Galley Swiller

post #35 of 38
Thread Starter 

I know I am bumping a dead thread But I am in need to re-sharpen my Mac knifes, and I found several options from Yelp which explain how he sharpen the blade. Any thought:

1. Epicurean Edge

Pretty well known nationally, but didn't mention their sharpening steps: http://www.epicedge.com/shopcontent.asp?type=sharpening

 

2. http://bronksknifeworks.com/bronks-knife-sharpening-service/ reviewer mentioned that it took him 20 minutes to sharpen 3 knifes. Description of his sharpening steps from his website: 

Holding a knife to stone while sharpening at the proper angle can be difficult but there are a few sharpeners now that can take the guess out of that part of the equation. The Edge Pro system is one of these systems and I use one occasionally but I still prefer the belt grinder for the benefit of speed.

After years of standing at the belt grinder, it feels like just an extension of my arm and it saves me much time and my customers money for sharpening services. There are knife sharpeners who charge over two dollars an inch for their services and more for extras and they are no doubt good at what they do.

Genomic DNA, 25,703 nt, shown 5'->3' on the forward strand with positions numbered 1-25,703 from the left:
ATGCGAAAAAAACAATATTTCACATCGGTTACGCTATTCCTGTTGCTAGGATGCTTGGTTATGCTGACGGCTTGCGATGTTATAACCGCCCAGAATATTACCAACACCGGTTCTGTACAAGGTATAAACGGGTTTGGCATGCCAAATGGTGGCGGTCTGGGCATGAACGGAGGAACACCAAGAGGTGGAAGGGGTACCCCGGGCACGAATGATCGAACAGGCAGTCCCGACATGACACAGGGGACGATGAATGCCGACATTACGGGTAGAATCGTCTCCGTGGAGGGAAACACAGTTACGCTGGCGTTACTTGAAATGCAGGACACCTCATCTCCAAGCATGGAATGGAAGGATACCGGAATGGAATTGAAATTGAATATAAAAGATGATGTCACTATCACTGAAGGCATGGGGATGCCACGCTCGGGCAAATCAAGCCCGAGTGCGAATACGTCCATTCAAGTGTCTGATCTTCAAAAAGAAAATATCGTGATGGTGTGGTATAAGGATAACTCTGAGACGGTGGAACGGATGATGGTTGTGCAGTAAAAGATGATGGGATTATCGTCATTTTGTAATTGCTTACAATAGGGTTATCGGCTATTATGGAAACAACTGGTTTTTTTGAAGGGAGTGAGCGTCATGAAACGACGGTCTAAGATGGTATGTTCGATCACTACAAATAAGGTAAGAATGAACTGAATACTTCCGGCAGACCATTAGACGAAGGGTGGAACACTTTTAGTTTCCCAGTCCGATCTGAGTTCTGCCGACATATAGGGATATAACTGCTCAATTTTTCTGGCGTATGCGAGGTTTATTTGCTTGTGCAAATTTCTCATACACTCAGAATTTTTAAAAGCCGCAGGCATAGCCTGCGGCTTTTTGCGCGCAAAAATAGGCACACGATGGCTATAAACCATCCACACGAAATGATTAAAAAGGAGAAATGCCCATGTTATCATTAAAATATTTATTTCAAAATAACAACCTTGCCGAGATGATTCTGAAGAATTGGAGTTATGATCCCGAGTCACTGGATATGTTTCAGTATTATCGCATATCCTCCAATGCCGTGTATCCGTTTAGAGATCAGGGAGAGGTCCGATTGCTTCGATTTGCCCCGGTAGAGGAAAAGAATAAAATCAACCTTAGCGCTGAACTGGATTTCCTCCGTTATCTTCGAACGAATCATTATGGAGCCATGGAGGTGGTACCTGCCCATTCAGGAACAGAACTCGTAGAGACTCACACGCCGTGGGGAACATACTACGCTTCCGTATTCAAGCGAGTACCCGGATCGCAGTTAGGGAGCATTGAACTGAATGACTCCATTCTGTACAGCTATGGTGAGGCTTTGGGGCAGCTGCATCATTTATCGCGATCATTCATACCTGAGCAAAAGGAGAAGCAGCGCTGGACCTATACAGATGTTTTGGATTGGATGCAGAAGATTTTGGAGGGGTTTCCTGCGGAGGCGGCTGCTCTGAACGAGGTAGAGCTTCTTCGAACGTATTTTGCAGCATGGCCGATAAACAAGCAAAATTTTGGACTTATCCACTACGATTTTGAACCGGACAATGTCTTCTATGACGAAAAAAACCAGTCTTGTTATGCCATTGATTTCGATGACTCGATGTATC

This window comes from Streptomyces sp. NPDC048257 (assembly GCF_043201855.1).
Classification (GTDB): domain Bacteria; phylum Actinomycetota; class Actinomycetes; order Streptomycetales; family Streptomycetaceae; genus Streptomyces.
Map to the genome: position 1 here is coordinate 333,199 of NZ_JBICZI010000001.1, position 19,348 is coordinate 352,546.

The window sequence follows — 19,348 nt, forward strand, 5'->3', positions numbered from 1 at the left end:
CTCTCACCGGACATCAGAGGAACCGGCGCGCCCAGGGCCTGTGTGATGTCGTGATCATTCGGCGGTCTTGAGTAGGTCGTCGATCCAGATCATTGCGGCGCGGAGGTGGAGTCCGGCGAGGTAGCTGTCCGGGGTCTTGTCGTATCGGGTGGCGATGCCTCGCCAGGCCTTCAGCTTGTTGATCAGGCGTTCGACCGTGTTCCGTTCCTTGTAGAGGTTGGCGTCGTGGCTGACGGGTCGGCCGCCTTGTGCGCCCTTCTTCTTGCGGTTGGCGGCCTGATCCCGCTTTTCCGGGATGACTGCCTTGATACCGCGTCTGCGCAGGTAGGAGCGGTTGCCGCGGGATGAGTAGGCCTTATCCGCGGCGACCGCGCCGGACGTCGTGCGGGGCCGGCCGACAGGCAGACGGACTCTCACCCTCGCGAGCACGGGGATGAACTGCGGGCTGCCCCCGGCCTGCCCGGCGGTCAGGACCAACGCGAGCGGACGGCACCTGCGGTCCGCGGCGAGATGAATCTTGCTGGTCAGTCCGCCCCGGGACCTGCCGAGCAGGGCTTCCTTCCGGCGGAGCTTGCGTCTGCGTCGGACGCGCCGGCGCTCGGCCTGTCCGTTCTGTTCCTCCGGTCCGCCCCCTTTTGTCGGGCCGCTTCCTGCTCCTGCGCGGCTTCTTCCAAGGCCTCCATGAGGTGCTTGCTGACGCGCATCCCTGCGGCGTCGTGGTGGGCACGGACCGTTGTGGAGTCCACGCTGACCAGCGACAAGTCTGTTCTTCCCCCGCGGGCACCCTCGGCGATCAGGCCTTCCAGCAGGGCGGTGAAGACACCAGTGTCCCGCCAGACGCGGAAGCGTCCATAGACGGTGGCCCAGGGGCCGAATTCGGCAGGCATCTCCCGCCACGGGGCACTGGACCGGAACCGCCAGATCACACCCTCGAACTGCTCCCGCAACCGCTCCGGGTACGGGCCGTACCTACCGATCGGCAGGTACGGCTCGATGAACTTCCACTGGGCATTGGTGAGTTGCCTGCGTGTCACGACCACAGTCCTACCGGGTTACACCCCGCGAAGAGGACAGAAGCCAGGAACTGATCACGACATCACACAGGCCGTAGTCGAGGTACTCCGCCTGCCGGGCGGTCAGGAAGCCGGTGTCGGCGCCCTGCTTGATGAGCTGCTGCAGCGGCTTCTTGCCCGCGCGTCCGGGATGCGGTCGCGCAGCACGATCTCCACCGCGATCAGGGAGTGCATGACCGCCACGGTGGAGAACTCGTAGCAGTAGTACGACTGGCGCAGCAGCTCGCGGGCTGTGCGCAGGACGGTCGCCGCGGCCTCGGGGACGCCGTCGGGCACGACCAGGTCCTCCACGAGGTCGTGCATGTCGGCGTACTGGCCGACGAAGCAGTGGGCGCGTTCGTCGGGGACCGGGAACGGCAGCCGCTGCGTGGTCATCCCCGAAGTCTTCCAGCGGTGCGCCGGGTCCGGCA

3. http://www.knifesharpeningseattle.com/ reviewer said it took him around an hour to sharpen the blade. Description from his website:

I sharpen all knives free hand, no jigs or angle guides are used. I sharpen free hand for two reasons. The first reason is not all knives use the same angle: Different knife designs require different sharpening techniques. The second reason is free hand sharpening allows me to modify not only the edge but the blade design if the knife has sustained damage. Even though your knives are sharpened free hand, my 15 years of experience ensures precise bevels and clean edges.